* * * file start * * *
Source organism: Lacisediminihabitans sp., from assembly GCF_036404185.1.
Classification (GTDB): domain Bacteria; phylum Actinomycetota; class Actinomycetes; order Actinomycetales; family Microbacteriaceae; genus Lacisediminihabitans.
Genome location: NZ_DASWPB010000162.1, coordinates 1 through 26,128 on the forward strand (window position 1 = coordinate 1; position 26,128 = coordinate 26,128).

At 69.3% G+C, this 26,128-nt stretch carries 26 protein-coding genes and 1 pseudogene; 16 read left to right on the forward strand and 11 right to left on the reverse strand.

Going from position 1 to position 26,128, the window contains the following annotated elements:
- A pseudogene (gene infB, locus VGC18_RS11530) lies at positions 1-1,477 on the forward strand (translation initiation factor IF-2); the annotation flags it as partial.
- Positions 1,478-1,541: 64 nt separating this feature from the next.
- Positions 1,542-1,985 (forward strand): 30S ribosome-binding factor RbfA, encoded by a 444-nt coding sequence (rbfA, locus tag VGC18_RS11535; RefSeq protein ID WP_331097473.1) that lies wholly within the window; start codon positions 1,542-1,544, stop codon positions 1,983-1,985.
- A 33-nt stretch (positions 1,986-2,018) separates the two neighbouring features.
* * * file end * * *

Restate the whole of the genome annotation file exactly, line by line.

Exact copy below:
Source organism: Lacisediminihabitans sp., from assembly GCF_036404185.1.
Classification (GTDB): domain Bacteria; phylum Actinomycetota; class Actinomycetes; order Actinomycetales; family Microbacteriaceae; genus Lacisediminihabitans.
Genome location: NZ_DASWPB010000162.1, coordinates 1 through 26,128 on the forward strand (window position 1 = coordinate 1; position 26,128 = coordinate 26,128).

At 69.3% G+C, this 26,128-nt stretch carries 26 protein-coding genes and 1 pseudogene; 16 read left to right on the forward strand and 11 right to left on the reverse strand.

Going from position 1 to position 26,128, the window contains the following annotated elements:
- A pseudogene (gene infB, locus VGC18_RS11530) lies at positions 1-1,477 on the forward strand (translation initiation factor IF-2); the annotation flags it as partial.
- Positions 1,478-1,541: 64 nt separating this feature from the next.
- Positions 1,542-1,985 (forward strand): 30S ribosome-binding factor RbfA, encoded by a 444-nt coding sequence (rbfA, locus tag VGC18_RS11535; RefSeq protein ID WP_331097473.1) that lies wholly within the window; start codon positions 1,542-1,544, stop codon positions 1,983-1,985.
- A 33-nt stretch (positions 1,986-2,018) separates the two neighbouring features.